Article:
Step by step by step: Immigration in Corona times

Step 1: After take-off from Helsinki, a Finnair flight attendant distributed to all passengers 4 sheets of paper to fill in before the landing. 1 for customs, 1 for immigration and 2 Covid related.

Step 2: I filled them in directly and put them away with all the other documents (passport with entry visa and certificate of eligibility, 2 negative covid test results – yes, I made two tests because I wanted to make sure that I would have at least one within the requested 72 hours before my departure – , a residence track pledge signed by the company of James and stamped by the Japanese embassy of Switzerland, a print-out of my address in Tokyo, a print-out of my coordinator at James’ company)

Step 3: After the flight, upon leaving the plane, a woman – protected by face mask, protection glasses and face shield – made us passengers wait till everyone (about 20 people…) was out of the aircraft and then led us through empty corridors and past closed off toilets to the first station of the immigration process.

Step 4: Someone there checked our passports and then let us proceed to a makeshift counter.

Step 5: A person behind a plastic shielded counter checked my documents.

Step 6: After the check I was handed back my documents and was greeted by a next person standing a few steps away. He handed my a test tube and led me to a row with cubicles.

Step 7: There, a woman showed me to a cubicle and asked me to spit into the test tube up to a certain level. That took quite some time. To help salivate they put a picture of a slice of fresh lemon and a picture of a pickled plum on the wall with the hint “think of this”. It didn’t really help me…

Step 8: After having finally filled the tube , I handed it back to the woman, got a receipt with the number #0205 and was allowed to proceed to the next row of counters. The first “real” counters.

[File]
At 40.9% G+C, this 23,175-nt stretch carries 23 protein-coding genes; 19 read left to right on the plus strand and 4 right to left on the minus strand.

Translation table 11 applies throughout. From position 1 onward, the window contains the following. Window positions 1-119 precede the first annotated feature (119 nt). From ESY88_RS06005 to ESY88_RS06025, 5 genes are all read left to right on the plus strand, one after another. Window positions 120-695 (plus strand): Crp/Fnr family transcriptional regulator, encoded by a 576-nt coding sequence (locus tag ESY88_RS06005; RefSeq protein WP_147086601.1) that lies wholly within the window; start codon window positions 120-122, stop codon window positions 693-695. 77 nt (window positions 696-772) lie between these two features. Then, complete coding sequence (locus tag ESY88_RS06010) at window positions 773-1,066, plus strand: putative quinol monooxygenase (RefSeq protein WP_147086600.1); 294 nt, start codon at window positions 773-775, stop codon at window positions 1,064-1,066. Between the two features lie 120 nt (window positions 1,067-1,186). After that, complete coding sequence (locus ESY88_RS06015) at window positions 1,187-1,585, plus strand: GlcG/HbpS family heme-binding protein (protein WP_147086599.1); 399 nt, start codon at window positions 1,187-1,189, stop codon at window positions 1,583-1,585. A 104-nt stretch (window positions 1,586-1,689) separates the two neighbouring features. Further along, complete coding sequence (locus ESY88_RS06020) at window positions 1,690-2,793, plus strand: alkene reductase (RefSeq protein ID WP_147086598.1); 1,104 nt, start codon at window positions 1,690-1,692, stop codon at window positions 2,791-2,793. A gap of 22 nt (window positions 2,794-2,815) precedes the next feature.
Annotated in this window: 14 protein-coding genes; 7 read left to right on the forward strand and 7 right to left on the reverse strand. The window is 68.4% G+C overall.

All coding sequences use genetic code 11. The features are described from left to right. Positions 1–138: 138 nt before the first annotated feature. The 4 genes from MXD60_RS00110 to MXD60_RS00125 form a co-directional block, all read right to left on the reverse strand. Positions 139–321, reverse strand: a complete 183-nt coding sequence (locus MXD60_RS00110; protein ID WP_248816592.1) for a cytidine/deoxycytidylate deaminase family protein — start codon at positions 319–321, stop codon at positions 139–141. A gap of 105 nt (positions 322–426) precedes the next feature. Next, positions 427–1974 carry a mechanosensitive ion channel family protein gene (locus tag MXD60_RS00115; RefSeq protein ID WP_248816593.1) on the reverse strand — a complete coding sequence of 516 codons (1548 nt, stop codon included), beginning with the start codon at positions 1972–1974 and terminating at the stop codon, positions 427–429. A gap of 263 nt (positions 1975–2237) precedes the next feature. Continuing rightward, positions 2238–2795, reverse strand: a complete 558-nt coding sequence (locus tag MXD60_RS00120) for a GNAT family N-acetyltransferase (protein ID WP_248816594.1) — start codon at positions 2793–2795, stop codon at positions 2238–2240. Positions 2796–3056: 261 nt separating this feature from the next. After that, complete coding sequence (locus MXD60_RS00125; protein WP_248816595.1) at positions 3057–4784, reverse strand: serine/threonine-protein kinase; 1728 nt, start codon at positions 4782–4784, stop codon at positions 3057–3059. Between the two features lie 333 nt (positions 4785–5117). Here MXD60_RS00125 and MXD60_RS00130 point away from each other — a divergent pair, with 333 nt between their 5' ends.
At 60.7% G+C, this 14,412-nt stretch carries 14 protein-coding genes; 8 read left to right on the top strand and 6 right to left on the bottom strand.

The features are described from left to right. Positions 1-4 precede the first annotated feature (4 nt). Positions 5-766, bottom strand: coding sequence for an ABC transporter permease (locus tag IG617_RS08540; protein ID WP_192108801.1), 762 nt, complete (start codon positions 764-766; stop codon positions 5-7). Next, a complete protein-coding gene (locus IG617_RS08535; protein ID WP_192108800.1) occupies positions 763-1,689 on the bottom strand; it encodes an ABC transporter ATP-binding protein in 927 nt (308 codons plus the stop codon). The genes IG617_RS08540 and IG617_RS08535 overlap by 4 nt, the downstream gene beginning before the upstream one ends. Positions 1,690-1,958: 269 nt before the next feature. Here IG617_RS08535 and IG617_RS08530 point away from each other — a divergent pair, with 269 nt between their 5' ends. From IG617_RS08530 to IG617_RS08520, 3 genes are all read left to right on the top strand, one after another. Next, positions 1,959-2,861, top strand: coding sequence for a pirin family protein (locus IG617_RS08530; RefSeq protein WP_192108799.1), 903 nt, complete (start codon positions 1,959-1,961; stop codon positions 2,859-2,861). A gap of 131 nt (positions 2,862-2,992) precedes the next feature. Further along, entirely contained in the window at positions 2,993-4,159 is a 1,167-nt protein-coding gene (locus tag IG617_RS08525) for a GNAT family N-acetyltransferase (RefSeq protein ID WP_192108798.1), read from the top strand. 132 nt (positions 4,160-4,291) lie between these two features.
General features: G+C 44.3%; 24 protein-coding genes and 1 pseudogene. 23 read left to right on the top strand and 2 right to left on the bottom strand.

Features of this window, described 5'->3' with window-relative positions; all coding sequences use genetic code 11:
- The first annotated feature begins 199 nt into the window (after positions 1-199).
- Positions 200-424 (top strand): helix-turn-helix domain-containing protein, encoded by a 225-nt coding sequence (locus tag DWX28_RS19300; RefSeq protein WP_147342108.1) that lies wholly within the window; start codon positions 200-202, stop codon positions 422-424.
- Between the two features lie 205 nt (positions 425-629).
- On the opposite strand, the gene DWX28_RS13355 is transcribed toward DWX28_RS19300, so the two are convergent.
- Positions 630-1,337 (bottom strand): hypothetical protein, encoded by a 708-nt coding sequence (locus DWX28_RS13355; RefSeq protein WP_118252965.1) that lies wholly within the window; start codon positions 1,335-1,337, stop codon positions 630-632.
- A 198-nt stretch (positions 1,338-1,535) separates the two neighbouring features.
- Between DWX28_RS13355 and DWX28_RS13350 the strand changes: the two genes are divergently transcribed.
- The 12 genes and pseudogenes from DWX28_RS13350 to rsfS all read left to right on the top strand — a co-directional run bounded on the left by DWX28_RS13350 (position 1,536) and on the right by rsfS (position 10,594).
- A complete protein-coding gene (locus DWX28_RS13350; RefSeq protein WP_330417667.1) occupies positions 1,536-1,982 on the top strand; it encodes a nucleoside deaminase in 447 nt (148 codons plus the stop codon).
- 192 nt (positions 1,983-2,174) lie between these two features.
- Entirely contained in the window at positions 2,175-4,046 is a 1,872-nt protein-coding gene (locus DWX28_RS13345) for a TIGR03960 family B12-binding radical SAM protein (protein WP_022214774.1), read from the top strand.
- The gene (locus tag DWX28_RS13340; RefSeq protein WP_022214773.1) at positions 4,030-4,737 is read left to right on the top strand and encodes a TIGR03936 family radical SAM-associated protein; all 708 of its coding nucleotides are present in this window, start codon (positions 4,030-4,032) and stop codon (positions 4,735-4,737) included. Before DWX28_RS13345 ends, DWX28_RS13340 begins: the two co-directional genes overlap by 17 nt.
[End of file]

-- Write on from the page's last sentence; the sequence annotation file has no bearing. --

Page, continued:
Step 9: There, another women re-checked my documents very thoroughly, filled in some blanks, asked some questions and added some Japanese characters to my writing. She put everything in a plastic cover and handed it back to me.

Step 10: From there, I walked to a woman who gave me my seat number A9 and showed me the waiting area.

Step 11: The waiting area were two times two rows of chairs situated on either side of a switched off escalator. There I had to wait for my test result. From time to time they would call a series of numbers. First in Japanese, then in English.

Step 12: After waiting for about 30-45 minutes, zero-ni-zero-go was called. I walked to two women who checked if my number really had been called and then crossed me from the list.

Step 13: Next stop, a short queue.

Step 14: Then another check of my documents. Additionally they had to be put in the right order. This was done by a man who then led me to the next counter hidden behind a makeshift wall. Probably due to privacy reasons.

Step 15: At this counter, which actually was a table, a woman checked everything again, took the certificates of my Swiss Covid tests and gave me a pink and yellow sheet of paper together with my documents. I wonder what would have happened if my test had been positive…

Step 16: From there I had to walk a long time along long corridors. Alone. Following signs.